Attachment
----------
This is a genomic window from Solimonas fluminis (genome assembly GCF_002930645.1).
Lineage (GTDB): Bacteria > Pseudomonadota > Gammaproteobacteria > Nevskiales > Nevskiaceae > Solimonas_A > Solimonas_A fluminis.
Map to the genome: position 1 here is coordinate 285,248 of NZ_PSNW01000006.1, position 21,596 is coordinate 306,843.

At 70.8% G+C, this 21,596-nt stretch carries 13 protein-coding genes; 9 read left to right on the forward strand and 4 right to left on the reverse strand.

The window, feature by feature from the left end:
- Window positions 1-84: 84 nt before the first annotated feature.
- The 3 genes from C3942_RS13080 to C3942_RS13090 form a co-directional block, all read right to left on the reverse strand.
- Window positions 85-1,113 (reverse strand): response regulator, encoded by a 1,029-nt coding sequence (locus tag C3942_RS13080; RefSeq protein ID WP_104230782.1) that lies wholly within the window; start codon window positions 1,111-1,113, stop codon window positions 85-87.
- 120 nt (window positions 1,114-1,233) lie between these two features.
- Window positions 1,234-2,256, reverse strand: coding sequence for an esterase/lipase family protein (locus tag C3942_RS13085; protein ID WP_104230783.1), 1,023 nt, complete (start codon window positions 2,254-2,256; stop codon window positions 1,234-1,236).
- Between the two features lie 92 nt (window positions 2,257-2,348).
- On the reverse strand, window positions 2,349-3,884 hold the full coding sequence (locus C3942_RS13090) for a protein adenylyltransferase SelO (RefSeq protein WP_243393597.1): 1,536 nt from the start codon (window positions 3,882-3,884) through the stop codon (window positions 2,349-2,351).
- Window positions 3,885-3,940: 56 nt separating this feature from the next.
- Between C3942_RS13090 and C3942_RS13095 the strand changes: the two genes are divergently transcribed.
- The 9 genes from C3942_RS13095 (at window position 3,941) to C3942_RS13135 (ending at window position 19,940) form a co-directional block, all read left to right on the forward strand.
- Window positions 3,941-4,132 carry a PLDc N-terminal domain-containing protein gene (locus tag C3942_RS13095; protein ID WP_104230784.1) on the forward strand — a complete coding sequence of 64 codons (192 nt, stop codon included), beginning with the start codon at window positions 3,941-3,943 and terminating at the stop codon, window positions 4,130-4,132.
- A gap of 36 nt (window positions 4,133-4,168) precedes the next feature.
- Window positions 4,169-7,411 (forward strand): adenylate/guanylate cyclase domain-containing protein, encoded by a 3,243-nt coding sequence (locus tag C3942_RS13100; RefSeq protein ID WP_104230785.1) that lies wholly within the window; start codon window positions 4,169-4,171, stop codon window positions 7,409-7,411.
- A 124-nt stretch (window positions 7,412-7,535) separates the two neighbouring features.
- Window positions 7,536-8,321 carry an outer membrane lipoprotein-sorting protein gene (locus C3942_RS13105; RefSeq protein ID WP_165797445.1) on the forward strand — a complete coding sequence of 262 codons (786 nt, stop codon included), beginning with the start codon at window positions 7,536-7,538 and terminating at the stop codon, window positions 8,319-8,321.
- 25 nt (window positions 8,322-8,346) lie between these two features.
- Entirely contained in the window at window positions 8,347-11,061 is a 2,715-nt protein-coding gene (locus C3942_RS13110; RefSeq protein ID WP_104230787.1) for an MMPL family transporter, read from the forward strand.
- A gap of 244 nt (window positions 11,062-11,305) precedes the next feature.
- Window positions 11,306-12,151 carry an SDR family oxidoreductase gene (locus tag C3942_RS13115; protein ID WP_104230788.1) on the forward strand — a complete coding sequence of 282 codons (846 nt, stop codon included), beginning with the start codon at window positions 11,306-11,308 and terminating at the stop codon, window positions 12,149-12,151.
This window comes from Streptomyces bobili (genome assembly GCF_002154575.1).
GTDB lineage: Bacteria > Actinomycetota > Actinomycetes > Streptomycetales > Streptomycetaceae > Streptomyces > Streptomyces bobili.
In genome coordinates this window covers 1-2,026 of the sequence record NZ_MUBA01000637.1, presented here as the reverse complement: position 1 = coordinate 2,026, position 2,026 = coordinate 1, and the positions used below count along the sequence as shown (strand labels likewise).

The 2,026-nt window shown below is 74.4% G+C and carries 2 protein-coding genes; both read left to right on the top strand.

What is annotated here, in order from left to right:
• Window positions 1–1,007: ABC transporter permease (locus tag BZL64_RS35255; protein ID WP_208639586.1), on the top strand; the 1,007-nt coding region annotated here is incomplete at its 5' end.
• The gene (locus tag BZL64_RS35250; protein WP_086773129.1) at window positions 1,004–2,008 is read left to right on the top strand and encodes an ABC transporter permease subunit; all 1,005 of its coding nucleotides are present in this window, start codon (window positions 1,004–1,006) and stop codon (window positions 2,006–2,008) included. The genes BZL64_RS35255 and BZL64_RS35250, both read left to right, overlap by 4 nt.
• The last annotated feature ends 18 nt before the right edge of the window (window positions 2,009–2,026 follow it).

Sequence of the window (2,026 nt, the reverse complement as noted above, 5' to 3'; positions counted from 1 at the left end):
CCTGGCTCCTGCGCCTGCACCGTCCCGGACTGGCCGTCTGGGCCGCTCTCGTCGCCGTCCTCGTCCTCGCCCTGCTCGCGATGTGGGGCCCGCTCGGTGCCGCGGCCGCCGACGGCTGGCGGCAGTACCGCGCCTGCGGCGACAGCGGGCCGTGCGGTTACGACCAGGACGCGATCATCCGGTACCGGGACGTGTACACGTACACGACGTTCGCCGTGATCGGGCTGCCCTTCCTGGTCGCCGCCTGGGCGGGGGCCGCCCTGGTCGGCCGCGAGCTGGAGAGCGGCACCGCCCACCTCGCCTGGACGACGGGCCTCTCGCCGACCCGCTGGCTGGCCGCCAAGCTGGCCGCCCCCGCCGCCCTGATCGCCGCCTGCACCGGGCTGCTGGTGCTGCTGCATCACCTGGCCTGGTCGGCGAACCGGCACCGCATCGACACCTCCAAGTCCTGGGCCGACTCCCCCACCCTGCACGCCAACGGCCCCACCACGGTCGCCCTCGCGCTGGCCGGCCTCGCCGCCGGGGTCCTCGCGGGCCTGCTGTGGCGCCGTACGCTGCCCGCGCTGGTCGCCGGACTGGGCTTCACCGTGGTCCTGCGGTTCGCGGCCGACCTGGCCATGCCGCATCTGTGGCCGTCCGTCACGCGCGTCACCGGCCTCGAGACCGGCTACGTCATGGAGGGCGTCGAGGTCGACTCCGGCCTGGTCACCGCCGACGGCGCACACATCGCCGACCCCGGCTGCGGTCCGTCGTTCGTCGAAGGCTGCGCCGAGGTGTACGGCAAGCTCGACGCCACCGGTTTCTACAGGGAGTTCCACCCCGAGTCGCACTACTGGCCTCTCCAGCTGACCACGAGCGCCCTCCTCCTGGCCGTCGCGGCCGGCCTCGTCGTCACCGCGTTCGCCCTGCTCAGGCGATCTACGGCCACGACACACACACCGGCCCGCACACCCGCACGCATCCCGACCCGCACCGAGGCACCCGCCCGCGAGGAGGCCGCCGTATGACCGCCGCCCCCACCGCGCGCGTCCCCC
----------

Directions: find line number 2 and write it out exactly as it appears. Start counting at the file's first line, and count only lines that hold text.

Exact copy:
Lineage (GTDB): Bacteria > Pseudomonadota > Gammaproteobacteria > Nevskiales > Nevskiaceae > Solimonas_A > Solimonas_A fluminis.